The opinion of the court was delivered by: Kendall J. Newman United States Magistrate Judge
Plaintiff is a state prisoner proceeding without counsel, with a claim brought under the Religious Land Use and Institutionalized Persons Act (RLUIPA). Plaintiff contends that the prison grooming regulation that mandated short hair violated RLUIPA as plaintiff's long hair is associated with his religious beliefs. Pending before the court is defendants' motion for summary judgment, filed on April 3, 2009, to which plaintiff filed his opposition on April 22, 2009.
Plaintiff seeks the following relief: (1) an order that the Rule Violation Reports (RVRs) relating to his grooming violations be expunged from his CDCR records; (2) nominal and compensatory damages in the amount of $100,000 from each defendant; and (3) punitive damages from each defendant. However, plaintiff concedes that his claims for injunctive relief are now moot as all RVRs have been removed from his central file. Therefore, the sole issue is if plaintiff is entitled to monetary damages for receiving several RVRs that have now been expunged.*fn1
The motion for summary judgment and the opposition only discuss the issue of qualified immunity. However, the parties have not addressed whether monetary damages are legally recoverable under RLUIPA against defendants either in their individual or official capacities. If the only remaining issue in this case is plaintiff's claim for monetary damages, and plaintiff is not legally entitled to such damages, the court need not address the qualified immunity issues.
While the Ninth Circuit has not addressed the issue, several Circuit Courts have held that RLUIPA does not create a cause of action for damages against officials in their individual capacity. See, e.g., Rendelman v. Rouse, 569 F.3d 182, 187-89 (4th Cir. 2009); Nelson v. Miller, 570 F.3d 868, 886-89 (7th Cir. 2009); Sossamon v. Lone Star State of Texas, 560 F.3d 316, 327-29 (5th Cir. 2009); Smith v. Allen, 502 F.3d 1255, 1271-75 (11th Cir. 2007).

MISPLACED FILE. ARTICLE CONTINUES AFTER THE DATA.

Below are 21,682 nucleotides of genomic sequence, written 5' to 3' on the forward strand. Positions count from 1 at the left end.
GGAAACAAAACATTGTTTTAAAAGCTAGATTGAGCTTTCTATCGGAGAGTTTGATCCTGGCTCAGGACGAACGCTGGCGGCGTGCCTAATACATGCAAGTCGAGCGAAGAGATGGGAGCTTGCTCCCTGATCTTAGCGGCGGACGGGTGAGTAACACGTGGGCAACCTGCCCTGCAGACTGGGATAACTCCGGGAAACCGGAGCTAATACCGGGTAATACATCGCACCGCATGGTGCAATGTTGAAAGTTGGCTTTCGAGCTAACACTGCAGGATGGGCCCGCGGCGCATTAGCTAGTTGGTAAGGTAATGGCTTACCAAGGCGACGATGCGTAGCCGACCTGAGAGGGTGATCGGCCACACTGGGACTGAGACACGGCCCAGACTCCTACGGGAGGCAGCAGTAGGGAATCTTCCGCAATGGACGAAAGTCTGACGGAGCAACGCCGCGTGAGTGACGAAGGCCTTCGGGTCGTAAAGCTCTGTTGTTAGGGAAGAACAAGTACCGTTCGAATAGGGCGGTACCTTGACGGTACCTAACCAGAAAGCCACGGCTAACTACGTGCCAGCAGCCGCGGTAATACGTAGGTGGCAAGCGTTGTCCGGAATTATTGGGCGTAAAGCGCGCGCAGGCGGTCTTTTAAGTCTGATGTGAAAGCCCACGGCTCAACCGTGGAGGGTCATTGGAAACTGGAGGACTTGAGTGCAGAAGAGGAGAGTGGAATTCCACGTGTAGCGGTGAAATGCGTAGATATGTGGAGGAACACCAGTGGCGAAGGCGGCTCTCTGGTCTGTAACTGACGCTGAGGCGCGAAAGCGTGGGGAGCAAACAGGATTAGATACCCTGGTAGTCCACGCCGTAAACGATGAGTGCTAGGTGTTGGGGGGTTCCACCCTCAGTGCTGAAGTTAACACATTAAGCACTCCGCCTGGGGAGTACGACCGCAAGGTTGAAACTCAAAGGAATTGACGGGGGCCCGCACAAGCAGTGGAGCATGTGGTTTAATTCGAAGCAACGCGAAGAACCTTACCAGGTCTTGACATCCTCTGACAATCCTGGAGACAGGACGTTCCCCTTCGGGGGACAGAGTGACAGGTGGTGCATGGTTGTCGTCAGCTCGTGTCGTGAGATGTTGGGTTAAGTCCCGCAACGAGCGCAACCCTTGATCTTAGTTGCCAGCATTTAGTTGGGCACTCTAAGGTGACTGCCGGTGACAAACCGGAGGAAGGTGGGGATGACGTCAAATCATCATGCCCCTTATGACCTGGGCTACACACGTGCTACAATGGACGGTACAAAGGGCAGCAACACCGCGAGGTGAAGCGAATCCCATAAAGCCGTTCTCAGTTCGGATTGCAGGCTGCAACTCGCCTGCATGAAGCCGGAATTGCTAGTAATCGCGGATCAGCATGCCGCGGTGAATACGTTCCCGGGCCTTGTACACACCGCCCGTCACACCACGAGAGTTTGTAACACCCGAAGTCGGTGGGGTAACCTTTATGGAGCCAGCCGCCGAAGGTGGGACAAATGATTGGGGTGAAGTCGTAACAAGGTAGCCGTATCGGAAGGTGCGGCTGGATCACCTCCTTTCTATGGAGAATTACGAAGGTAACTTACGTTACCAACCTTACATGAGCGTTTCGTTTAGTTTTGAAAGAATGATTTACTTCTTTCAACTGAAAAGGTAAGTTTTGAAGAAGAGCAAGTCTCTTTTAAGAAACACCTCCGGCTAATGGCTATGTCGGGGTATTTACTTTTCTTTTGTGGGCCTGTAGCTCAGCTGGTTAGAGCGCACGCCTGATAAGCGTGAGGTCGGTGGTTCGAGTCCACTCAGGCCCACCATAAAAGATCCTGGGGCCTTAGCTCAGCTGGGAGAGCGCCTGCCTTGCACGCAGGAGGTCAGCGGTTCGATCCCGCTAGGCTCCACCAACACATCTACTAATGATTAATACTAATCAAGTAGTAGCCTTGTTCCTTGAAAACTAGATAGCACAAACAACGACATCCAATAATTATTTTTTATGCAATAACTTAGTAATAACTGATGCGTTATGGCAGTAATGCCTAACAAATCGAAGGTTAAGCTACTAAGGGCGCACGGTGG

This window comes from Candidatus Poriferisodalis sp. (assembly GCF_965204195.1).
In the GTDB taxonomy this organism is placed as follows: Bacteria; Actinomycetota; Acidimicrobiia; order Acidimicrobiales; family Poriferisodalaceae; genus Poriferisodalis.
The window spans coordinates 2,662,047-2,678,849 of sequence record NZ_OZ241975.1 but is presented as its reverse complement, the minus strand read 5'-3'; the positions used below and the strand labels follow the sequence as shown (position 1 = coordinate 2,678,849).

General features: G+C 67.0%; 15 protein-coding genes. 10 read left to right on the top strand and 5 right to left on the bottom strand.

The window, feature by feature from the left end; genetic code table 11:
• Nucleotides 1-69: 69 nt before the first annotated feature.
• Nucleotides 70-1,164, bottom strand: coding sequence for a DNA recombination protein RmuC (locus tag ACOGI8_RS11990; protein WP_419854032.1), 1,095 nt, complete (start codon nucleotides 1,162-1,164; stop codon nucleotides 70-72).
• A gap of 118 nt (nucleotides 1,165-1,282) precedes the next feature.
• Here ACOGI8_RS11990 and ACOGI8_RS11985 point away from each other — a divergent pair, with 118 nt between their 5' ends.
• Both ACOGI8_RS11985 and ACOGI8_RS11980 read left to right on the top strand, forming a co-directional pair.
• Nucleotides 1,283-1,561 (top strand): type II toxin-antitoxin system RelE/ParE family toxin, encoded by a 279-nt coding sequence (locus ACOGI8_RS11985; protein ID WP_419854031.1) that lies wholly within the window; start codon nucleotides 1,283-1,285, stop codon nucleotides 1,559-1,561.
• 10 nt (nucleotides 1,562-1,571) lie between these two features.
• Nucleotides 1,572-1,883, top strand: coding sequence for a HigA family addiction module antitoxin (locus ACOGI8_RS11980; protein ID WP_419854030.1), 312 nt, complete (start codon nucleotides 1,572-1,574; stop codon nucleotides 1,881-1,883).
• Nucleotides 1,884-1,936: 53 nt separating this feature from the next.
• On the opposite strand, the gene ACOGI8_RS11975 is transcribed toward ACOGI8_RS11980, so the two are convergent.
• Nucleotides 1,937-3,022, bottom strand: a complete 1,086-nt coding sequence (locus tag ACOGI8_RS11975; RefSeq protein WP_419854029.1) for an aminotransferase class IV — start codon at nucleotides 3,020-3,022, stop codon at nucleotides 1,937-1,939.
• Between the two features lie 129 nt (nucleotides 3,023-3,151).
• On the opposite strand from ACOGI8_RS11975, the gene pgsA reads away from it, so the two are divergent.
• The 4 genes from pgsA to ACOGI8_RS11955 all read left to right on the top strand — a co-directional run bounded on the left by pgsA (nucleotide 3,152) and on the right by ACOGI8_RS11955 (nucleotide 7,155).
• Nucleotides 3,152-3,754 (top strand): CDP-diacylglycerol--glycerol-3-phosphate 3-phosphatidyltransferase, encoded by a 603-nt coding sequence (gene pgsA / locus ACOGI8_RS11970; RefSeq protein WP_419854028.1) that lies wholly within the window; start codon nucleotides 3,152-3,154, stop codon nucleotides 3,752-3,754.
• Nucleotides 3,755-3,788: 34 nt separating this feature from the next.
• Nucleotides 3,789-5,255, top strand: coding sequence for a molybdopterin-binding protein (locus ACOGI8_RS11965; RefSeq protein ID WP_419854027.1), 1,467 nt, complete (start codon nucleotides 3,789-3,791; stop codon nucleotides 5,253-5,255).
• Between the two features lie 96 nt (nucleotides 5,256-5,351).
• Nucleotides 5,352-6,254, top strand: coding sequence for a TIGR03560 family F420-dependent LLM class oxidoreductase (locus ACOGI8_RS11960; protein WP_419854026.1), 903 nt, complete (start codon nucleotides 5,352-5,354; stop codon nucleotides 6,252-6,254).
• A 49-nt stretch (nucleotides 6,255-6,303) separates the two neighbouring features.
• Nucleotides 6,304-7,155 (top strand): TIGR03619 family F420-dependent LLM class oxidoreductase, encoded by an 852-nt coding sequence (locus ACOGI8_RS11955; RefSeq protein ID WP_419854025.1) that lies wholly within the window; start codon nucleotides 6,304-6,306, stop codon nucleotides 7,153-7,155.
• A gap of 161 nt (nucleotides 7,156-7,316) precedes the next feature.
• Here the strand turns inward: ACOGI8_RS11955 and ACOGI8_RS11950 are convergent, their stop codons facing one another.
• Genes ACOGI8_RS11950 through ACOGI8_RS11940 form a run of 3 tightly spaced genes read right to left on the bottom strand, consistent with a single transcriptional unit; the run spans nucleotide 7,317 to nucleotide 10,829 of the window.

There is a split of authority between the circuits regarding whether a state's receipt of prison funds constitutes a waiver of its sovereign immunity from suits seeking monetary damages. The Ninth Circuit has not addressed this issue. The Eleventh Circuit has held that the Eleventh Amendment does not bar official capacity claims while the Fourth, Fifth, Sixth and Seventh Circuits have held officials are immune. Compare Smith, 502 F.3d at 1275-76 & n. 12 (Eleventh Amendment does not bar RLUIPA official capacity claims for damages; statutory language conditioning receipt of federal funds on adherence to statute and providing for "appropriate relief" for violation waives immunity); with Nelson, 570 F.3d at 884-85 (Eleventh Amendment bars RLUIPA official capacity claims for damages, because the "appropriate relief" provision is not sufficiently unequivocal to waive sovereign immunity); Cardinal v. Metrish, 564 F.3d 794, 800-01 (6th Cir. 2009) (same); Sossamon, 560 F.3d at 329-30 (same); Madison v. Virginia, 474 F.3d 118, 130-32 (4th Cir. 2006) (same).
In order to be entitled to punitive damages, plaintiff would need to establish that defendants acted with an "evil motive" or demonstrated "reckless callous indifference" to his constitutional rights. See Smith v. Wade, 461 U.S. 30, 56 (1983).
Accordingly, the parties shall have the opportunity to brief the issue addressing whether plaintiff can recover monetary damages against defendants in their individual or official capacities under RLUIPA and if punitive damages are appropriate. Defendants shall file a brief within 21 days of service of this order. Plaintiff shall file a reply within 21 days of the filing of defendants' brief. Plaintiff's brief should also address what injury, if any, he suffered that supports his claims for monetary damages. No extensions will be granted.
If defendants contend that the law allows plaintiff to proceed with his claims for monetary damages under RLUPIA they should so indicate. No more briefing on ...